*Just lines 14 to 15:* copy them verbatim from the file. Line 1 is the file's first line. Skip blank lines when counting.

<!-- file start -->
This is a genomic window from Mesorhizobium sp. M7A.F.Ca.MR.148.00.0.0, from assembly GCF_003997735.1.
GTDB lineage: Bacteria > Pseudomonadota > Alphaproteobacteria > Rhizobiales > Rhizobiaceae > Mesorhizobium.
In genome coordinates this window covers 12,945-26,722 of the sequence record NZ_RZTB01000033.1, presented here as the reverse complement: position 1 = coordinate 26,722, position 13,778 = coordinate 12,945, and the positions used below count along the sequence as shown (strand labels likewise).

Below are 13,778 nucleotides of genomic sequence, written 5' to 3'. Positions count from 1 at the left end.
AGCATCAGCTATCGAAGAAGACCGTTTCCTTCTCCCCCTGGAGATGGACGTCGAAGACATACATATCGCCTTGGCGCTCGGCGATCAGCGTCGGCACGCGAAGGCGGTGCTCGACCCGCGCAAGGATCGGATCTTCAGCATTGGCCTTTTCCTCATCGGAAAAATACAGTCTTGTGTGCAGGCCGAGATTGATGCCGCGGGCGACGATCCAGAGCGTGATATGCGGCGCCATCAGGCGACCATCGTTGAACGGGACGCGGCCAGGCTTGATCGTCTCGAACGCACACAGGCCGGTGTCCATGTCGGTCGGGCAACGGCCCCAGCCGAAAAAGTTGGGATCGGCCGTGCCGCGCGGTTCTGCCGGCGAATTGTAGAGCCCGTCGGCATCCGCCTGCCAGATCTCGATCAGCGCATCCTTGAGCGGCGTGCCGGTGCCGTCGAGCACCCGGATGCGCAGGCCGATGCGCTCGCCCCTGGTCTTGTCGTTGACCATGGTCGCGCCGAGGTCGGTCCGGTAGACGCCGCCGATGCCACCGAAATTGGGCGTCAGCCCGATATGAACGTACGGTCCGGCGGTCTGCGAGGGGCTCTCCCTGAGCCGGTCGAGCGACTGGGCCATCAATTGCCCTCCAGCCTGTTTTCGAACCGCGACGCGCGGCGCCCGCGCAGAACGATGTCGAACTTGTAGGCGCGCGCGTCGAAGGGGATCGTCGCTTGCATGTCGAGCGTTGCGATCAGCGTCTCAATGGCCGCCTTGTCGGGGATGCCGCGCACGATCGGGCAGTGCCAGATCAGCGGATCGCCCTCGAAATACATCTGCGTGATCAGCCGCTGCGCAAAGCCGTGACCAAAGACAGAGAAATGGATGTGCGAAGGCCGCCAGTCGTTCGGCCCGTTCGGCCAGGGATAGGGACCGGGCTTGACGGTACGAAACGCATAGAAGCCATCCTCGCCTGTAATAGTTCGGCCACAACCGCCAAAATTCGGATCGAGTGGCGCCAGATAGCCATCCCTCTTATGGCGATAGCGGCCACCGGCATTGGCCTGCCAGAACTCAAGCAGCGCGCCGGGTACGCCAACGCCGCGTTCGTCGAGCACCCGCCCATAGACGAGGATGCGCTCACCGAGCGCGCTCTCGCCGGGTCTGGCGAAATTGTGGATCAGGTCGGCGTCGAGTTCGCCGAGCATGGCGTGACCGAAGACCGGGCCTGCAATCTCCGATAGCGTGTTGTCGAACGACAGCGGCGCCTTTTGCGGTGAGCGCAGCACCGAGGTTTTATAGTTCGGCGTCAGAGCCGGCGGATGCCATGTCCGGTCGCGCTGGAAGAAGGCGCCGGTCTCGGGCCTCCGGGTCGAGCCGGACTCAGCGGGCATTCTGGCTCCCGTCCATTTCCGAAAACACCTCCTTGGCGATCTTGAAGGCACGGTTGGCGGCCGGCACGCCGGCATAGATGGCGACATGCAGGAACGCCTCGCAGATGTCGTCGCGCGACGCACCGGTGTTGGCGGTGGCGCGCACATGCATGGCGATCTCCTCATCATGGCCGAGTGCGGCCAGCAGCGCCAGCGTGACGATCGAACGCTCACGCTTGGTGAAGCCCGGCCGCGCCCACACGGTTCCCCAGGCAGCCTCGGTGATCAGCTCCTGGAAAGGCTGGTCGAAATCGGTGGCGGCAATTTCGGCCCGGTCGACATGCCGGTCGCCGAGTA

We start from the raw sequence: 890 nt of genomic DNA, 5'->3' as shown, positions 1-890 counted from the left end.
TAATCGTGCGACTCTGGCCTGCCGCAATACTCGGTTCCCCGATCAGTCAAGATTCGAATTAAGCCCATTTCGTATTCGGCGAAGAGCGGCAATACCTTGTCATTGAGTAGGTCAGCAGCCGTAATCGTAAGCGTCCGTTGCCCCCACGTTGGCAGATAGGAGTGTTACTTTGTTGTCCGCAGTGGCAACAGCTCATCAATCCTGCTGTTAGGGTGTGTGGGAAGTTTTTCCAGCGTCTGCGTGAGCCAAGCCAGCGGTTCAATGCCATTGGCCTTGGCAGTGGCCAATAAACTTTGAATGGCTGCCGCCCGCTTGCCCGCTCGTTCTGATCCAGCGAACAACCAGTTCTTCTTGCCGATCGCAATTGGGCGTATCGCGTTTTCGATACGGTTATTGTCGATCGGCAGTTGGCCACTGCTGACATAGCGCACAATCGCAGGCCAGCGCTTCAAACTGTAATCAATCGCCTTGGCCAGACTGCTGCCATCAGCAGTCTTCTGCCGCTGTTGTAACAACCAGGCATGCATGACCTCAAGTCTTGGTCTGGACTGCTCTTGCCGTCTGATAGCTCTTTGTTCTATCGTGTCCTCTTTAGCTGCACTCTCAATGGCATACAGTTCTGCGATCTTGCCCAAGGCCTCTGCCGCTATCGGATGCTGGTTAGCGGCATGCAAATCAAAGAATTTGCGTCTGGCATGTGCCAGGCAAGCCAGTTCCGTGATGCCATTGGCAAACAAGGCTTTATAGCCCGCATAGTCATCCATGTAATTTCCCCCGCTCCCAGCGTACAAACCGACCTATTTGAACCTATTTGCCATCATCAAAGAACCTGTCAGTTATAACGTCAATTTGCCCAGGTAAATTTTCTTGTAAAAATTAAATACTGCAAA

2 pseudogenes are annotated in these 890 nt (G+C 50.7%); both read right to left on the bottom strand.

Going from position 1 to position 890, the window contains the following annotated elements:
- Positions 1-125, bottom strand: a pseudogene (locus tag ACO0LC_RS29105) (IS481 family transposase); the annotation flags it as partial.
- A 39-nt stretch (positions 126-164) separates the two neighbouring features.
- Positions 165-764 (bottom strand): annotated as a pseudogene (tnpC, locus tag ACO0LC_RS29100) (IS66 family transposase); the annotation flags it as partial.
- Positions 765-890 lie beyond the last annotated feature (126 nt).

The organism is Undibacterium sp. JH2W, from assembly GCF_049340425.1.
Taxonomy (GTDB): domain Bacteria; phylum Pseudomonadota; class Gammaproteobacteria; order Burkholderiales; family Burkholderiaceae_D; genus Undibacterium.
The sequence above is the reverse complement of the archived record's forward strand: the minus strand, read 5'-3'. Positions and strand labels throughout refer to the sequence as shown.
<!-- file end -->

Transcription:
The organism is Undibacterium sp. JH2W, from assembly GCF_049340425.1.
Taxonomy (GTDB): domain Bacteria; phylum Pseudomonadota; class Gammaproteobacteria; order Burkholderiales; family Burkholderiaceae_D; genus Undibacterium.